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“Let ‘em eat salad”

Let ’em eat salad
Josh Miner
Wednesday, March 23, 2005

This isn’t just about being a couch potato: As a direct result of obesity, the current generation of children can expect their life span to decrease by two to five years. Worse, California schools are still part of the problem, offering students junk food while not providing them with healthy alternatives or opportunities for physical activity.  

Thankfully, efforts to improve the healthfulness of foods offered in California schools have started. Gov. Arnold Schwarzenegger recently proposed banning soda and candy from all public schools, and the state Senate’s Education Committee last week passed SB12, the Healthy Schools Now Act (authored by Sen. Martha Escutia, D-Los Angeles County), which regulates the fat and sugar content of all foods sold on school grounds.

 But to truly promote health, California schools must go beyond bans and regulations. They must offer students healthy foods that are appealing and, above all, taste good — in other words, foods that students will actually want to eat. School meals plans are currently designed to deliver minimum nutrients at the lowest cost to a clientele, with no recourse for complaints. It’s no wonder vending machines and corner stores stocked with chips and sodas are popular. Kids eat junk food because it’s affordable, available, appealing and convenient.  

Moreover, the “healthy” foods schools dish up often don’t taste as good.  Mealy apples and wilted iceberg lettuce are no match for pizza and hotdogs. That these are the alternatives in California — one of the world’s most productive agricultural areas — is especially embarrassing.

Experiments with salad bars, garden-based learning and direct purchasing from local farms through farm-to-school programs (including the Davis and Berkeley school districts) have shown great potential. When schools serve high-quality, delicious food that far exceeds minimum requirements, kids eat it and enjoy it — justifying any higher per-meal costs.  

How does a school provide healthy food that students want to eat?  

— First, it will have to invest in its meals programs. School cafeterias often lack kitchens, necessitating packaged meals that are reheated before being served. This inability to prepare food on-site and the ridiculously low per-meal reimbursement from the federal government limit the degree to which the food served to students can be improved. For healthier, more appetizing food, more will have to be prepared on-site, often from scratch. Building kitchens, changing ingredients and menus, and training staff will require time and money. But doing so will enable schools to prepare and serve better- tasting, healthier foods — and costs will likely decrease after an initial transitional period.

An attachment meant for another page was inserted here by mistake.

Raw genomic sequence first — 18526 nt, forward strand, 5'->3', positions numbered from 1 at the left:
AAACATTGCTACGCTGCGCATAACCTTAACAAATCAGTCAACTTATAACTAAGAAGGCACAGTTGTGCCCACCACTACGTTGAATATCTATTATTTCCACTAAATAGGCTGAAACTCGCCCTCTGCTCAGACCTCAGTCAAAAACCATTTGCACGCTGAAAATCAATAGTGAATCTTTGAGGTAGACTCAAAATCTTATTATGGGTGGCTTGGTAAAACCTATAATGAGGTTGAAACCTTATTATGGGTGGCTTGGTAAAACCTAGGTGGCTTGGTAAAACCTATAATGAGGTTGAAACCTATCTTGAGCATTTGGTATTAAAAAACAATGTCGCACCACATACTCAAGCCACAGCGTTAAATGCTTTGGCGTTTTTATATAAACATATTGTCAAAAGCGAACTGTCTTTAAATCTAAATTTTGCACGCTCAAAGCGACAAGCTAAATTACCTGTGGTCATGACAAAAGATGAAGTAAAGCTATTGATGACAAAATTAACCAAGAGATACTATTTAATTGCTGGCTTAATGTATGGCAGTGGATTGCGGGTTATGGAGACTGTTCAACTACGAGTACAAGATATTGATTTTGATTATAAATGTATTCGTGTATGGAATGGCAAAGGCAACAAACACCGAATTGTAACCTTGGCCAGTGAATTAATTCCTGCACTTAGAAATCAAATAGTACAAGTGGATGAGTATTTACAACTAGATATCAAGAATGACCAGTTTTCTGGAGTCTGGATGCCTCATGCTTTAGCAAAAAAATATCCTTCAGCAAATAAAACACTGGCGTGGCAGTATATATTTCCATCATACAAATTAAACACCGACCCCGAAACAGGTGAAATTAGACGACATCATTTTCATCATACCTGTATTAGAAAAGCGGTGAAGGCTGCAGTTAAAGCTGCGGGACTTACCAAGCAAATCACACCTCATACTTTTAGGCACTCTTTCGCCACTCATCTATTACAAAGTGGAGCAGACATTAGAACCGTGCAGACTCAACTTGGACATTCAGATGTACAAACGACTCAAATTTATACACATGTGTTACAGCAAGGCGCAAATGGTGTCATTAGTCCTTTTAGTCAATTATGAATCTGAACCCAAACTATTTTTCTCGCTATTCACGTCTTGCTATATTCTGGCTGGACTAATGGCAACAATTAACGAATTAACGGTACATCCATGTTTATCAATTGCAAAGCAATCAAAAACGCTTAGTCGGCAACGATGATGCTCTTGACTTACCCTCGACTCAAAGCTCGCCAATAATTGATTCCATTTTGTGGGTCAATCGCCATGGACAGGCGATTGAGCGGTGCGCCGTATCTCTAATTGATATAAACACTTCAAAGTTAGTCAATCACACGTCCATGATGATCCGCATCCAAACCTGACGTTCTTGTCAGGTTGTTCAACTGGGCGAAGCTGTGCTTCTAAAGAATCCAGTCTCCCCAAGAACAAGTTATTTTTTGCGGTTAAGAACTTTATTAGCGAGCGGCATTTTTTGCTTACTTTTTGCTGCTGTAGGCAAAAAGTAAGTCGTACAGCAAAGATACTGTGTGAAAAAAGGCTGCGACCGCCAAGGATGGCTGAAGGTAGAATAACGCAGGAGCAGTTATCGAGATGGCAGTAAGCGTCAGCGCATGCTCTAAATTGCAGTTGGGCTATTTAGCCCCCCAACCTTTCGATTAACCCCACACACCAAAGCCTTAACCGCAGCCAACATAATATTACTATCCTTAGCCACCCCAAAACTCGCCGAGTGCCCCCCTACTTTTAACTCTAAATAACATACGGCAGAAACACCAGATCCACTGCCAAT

— Second, because costs associated with operating a meals program are in large part fixed — the cost per meal decreases rapidly with each additional meal prepared — serving better-quality food must be tied to higher participation among students, so schools will see revenues increase as a result. This has big implications for economically diverse districts, where kids from higher-income families can pay full price for a meal. When food quality is poor, higher-income kids don’t participate. These paying kids must be enticed back.

 For the California school districts with high percentages of low-income students, revenues from increased participation among higher-income students will be hard to come by. In these cases, the state and federal governments should step in to augment reimbursement rates.  

— Third, revenue-generating strategies can result from these up-front investments in equipment and staff development: Catering services, in-house vending and concessions, and cafes serving adult staff (and even the public) all become possible and cost-effective. It should be obvious that healthier, tastier food needn’t necessarily result in lower revenues.  Costs may in fact be higher, but they’re only one side of the equation. As long as the lunch component can approach breaking even, districts can make up the difference — and then some — with the other activities mentioned.  

Our leaders — on school boards and in local and state government — should acknowledge that half-hearted efforts to improve the quality and healthfulness of school foods will result in increased costs, decreased revenues, unhappy students and few positive health outcomes. Committing the money, time and effort to completely rebuild meals programs from the ground up presents the best chance for both long-term economic sustainability and the future health of our children.  

We should support the governor and Escutia in their efforts to make the food in California schools healthier. We must remember, though, that the goal is to make not just food but students themselves healthier, enabling them to lead long, productive lives. To accomplish that, we’ll have to go beyond regulating vending machines.  

Josh Miner (jminer@ucdavis.edu) is a policy fellow with the Food and Society program funded by the W.K. Kellogg Foundation and an analyst with UC Cooperative Extension in Alameda County.


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